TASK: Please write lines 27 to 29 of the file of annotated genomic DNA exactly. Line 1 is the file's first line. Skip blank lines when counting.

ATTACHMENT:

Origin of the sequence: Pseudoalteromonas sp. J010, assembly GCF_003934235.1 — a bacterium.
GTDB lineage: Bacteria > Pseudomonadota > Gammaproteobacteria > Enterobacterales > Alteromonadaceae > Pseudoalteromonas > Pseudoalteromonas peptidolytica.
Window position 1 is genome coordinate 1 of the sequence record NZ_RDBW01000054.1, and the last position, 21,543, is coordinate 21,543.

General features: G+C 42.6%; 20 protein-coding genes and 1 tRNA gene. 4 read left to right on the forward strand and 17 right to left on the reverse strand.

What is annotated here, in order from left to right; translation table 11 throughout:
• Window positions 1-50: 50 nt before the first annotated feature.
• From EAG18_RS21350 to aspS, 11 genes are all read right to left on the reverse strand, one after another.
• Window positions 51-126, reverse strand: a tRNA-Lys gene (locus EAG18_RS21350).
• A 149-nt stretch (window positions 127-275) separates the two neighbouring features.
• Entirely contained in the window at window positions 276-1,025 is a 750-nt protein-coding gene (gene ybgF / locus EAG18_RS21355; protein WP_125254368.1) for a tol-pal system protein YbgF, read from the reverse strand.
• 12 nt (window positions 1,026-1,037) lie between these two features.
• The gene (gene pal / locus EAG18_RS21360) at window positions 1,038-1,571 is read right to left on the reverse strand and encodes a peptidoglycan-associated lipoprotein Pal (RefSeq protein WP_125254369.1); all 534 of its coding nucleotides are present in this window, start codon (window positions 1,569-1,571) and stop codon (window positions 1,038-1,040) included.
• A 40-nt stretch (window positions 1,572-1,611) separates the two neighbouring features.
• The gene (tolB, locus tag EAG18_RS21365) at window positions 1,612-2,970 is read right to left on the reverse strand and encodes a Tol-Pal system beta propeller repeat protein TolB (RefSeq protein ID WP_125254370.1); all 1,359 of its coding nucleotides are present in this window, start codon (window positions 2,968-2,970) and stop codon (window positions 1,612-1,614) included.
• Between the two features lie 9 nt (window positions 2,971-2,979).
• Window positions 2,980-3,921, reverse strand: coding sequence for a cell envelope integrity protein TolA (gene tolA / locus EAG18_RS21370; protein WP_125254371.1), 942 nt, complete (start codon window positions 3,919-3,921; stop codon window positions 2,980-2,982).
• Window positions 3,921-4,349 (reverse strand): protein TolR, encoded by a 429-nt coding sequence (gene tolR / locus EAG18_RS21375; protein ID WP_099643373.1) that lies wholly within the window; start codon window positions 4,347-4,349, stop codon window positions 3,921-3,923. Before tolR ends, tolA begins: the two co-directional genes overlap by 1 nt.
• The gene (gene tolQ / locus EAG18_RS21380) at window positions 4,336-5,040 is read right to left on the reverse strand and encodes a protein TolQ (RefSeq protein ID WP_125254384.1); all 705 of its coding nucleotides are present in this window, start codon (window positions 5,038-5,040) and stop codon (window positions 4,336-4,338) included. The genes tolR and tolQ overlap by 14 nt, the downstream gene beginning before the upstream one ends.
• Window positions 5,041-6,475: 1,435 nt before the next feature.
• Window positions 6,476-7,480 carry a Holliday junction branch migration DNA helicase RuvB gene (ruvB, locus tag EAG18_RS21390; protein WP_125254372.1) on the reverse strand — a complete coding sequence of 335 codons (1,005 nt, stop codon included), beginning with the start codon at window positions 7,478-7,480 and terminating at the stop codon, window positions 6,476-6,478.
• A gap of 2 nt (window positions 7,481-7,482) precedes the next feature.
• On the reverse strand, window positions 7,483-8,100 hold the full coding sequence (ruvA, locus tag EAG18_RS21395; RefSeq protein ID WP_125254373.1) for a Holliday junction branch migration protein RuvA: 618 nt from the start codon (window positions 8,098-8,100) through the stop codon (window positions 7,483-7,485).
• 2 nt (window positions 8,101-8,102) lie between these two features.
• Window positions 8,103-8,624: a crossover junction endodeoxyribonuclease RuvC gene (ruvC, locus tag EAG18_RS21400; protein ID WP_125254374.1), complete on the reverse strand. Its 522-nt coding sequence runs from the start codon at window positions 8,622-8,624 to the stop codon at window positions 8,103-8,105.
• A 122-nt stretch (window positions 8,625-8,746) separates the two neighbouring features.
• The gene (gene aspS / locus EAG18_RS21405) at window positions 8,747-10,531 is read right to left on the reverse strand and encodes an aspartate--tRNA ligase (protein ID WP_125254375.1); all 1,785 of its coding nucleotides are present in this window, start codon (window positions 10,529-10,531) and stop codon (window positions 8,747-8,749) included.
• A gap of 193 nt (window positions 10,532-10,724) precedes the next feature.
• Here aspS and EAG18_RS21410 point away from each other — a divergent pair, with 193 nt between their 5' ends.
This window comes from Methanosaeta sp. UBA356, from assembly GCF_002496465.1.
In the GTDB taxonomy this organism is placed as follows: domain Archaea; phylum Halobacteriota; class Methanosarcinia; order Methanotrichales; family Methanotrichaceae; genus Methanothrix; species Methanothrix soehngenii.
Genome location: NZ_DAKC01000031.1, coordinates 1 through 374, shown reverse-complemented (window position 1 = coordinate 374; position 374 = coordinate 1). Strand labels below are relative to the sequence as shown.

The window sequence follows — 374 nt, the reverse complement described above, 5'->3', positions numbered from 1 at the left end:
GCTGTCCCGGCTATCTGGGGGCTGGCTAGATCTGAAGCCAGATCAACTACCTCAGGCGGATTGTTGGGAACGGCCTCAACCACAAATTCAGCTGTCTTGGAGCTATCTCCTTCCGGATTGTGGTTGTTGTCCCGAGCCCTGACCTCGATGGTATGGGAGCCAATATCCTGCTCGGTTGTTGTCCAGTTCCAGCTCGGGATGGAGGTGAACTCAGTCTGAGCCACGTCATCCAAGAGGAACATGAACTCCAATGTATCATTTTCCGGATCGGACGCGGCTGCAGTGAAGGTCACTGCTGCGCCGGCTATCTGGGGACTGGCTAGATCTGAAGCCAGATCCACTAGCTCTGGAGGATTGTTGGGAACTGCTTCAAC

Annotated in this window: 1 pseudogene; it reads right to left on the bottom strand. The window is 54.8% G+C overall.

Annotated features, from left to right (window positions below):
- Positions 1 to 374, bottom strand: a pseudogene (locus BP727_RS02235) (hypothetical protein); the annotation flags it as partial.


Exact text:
• A gap of 193 nt (window positions 10,532-10,724) precedes the next feature.
• Here aspS and EAG18_RS21410 point away from each other — a divergent pair, with 193 nt between their 5' ends.
This window comes from Methanosaeta sp. UBA356, from assembly GCF_002496465.1.